February Wrap Up with Favorites!

We had a lovely vacation to the DC, Charlottesville, Virginia and Lake Norman in North Carolina areas. I’m still trying to catch up, but I’m much less stressed 🙂

This was my slowest reading month in years with only 16 books.

Adults – 7 (3 romance, 2 fiction, 1 memoir, 1 spiritual)

Middle School – 3 (2 fiction, 1 non-fiction)

Elementary – 6 (5 non fiction, 1 fiction)

Highly Recommended

An American Story by Kwame Alexander and Dare Coulter – kids picture book

Book Lovers by Emily Henry – contemporary romance

The Cartographers by Peng Shepherd – fiction

The Love You Save by Goldie Taylor – memoir

Almost Heaven by Judith McNaught – historical romance – reread

If I Never Met You by Mhairi McFarlane – contemporary romance

I watched 6 movies which I’ll post about tomorrow. My favorite was probably the one we watched together as a family, True Spirit.

On vacation we had Apple+ so we were able to finally see what all the Ted Lasso fuss was about. Loved season 1!

I finished 3 puzzles for a total of 4,500 pieces. That’s a lot of puzzling!

What was your favorite read of the month?

This Week- I’m already stressed

This week we celebrated my dad’s 76th birthday. Not bad for a guy who had a heart attack and double bypass at 37! The kiddo and the cats had various doctor’s appointments and Jason and I have continued our streak of weekly date nights, which we lost track of during these covid years. I met with a mom friend and we signed up our boys for 4 weeks of camps this summer. That’s nice to have out of the way early. This week is going to be crazy and I’m stressed, made worse by the sinus headache that woke me up at 3:30 this morning and is still lingering. Homeschooling during these kinds of weeks is always challenging and when I miss public school the most.

Books read 8 (35 for the year). Loved both Book Lovers by Emily Henry and If I Never Met You by Mhairi McFarlane, reviews to come. I also want to give a shout out to this new picture book about slavery that I loved for the content as much as the outstanding artwork. Do yourself a favor and take a look.

An American Story by Kwame Alexander and Dare Coulter.

Reviews posted The Cartographers was excellent. Take a look at my review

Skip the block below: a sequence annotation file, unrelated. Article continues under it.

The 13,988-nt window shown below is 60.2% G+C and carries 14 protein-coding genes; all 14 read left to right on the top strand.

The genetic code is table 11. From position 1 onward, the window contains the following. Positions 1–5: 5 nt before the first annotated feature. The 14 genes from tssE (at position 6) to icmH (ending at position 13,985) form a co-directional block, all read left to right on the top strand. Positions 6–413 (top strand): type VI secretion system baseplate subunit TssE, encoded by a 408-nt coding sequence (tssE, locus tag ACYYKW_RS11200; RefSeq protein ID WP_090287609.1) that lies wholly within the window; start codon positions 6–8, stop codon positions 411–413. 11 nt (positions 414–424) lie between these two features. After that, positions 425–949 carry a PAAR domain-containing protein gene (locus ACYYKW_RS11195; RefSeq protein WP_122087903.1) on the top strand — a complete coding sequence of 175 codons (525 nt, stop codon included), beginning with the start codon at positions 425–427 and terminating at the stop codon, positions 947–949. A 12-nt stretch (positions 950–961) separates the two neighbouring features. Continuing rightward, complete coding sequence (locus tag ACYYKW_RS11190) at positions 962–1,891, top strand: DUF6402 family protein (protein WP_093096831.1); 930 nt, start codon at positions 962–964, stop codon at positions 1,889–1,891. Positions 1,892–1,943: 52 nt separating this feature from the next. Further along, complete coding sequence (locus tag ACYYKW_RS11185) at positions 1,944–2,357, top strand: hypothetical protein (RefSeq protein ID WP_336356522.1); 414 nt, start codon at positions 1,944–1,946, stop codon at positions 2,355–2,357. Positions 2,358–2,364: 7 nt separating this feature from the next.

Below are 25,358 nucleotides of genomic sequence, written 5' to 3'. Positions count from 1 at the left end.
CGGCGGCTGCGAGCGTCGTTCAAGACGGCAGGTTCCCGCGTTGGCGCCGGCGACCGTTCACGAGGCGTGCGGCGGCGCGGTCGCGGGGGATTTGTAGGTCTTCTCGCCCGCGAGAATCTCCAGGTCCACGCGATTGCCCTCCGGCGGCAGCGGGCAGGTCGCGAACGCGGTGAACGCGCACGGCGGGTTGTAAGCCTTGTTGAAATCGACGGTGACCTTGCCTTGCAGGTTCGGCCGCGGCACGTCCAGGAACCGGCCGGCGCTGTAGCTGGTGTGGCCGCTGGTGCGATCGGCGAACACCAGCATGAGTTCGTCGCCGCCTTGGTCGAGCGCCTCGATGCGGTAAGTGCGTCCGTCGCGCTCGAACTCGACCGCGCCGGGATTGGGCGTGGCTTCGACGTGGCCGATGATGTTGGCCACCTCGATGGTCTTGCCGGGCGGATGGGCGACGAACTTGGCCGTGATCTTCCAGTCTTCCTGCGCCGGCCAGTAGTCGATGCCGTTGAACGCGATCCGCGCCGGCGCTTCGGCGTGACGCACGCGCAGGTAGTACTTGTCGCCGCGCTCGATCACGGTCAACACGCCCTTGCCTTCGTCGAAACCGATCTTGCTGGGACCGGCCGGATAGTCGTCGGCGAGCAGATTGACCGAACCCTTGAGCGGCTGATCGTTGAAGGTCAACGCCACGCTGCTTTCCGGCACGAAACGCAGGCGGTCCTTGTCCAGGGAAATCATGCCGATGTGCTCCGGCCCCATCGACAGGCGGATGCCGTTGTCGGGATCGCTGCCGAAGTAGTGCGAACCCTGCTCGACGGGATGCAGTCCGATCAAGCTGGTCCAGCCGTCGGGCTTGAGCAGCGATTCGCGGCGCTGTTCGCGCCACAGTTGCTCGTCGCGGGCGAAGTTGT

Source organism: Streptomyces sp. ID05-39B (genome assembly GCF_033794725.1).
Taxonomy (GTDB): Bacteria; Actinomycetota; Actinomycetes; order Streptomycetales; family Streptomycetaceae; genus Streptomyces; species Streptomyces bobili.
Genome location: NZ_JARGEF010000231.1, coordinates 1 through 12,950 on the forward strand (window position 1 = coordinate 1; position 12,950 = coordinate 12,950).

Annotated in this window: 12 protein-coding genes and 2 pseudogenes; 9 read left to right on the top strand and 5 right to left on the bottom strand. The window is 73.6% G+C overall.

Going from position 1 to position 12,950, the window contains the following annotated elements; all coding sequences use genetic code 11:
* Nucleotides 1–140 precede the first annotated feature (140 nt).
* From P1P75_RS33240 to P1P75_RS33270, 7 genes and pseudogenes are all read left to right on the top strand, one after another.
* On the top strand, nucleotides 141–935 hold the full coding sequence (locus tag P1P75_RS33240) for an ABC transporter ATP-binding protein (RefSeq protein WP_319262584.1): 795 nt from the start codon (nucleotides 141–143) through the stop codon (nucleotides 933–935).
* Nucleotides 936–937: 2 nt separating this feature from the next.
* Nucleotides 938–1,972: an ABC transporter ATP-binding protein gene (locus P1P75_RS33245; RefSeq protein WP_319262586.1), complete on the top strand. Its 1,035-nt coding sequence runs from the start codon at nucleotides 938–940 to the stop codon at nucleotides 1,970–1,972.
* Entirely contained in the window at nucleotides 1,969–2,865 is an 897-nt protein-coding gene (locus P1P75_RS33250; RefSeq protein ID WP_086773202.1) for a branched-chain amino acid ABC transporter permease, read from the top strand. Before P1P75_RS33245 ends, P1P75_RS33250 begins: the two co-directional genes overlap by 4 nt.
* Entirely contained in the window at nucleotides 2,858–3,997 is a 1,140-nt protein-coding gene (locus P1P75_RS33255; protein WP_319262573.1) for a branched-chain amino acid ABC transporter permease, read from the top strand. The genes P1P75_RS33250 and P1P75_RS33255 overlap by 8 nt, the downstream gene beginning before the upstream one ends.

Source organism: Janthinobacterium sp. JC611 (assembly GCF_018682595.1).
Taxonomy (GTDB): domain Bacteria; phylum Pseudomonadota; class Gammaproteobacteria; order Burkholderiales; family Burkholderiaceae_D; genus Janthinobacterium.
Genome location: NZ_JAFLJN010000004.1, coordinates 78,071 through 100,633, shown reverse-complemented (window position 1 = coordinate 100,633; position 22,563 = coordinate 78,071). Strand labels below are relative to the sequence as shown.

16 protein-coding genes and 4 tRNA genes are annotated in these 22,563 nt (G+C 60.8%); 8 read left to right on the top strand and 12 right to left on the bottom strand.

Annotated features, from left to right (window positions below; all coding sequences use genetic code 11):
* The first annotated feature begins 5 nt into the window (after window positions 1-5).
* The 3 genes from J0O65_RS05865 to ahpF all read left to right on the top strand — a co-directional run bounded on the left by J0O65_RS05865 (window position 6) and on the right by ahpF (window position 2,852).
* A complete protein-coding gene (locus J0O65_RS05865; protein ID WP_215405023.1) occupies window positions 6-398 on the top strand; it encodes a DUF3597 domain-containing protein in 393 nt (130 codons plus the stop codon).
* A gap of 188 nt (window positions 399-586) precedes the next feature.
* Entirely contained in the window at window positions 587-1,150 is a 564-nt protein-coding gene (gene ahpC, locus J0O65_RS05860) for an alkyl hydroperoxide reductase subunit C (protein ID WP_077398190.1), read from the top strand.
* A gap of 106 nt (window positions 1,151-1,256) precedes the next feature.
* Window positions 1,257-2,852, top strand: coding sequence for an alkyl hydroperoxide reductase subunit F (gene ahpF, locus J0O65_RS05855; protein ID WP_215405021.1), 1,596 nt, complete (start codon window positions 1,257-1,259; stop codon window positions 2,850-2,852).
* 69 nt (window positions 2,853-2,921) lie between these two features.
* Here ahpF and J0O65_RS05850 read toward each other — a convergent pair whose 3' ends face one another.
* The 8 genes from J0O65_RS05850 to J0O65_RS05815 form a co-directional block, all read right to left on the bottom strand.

At the Movies

Jason and I went to an actual theater last night and saw M. Night Shyamalan’s latest mind teaser. This was intense and totally messed up. A mom at the theater was there with her son, maybe 8 years old? Don’t do that to your kid. And if you’ve ever had nightmares of planes falling from the sky, consider this your trigger warning.

On the Small Screen

We watched this as a family and it gets three enthusiastic thumbs up!

Puzzling – The fact that I still have a sizeable part of the 3000 piece puzzle to finish is also stressing me out. I had wanted to get it done before we left, but it might have to be left to the cats. That’s not good.

Plans for the weekend First, dinner. Then getting stuff marked off my extensive to do list.

The Cartographers by Peng Shepherd

The Cartographers by Peng Shepherd, fiction, 4.5/5 stars, 392 pages, 2022

Nell Young’s whole life and greatest passion is cartography. Her father, Dr. Daniel Young, is a legend in the field and Nell’s personal hero. But she hasn’t seen or spoken to him ever since he cruelly fired her and destroyed her reputation after an argument over an old, cheap gas station highway map.

But when Dr. Young is found dead in his office at the New York Public Library, with the very same seemingly worthless map hidden in his desk, Nell can’t resist investigating. To her surprise, she soon discovers that the map is incredibly valuable and exceedingly rare. In fact, she may now have the only copy left in existence… because a mysterious collector has been hunting down and destroying every last one—along with anyone who gets in the way.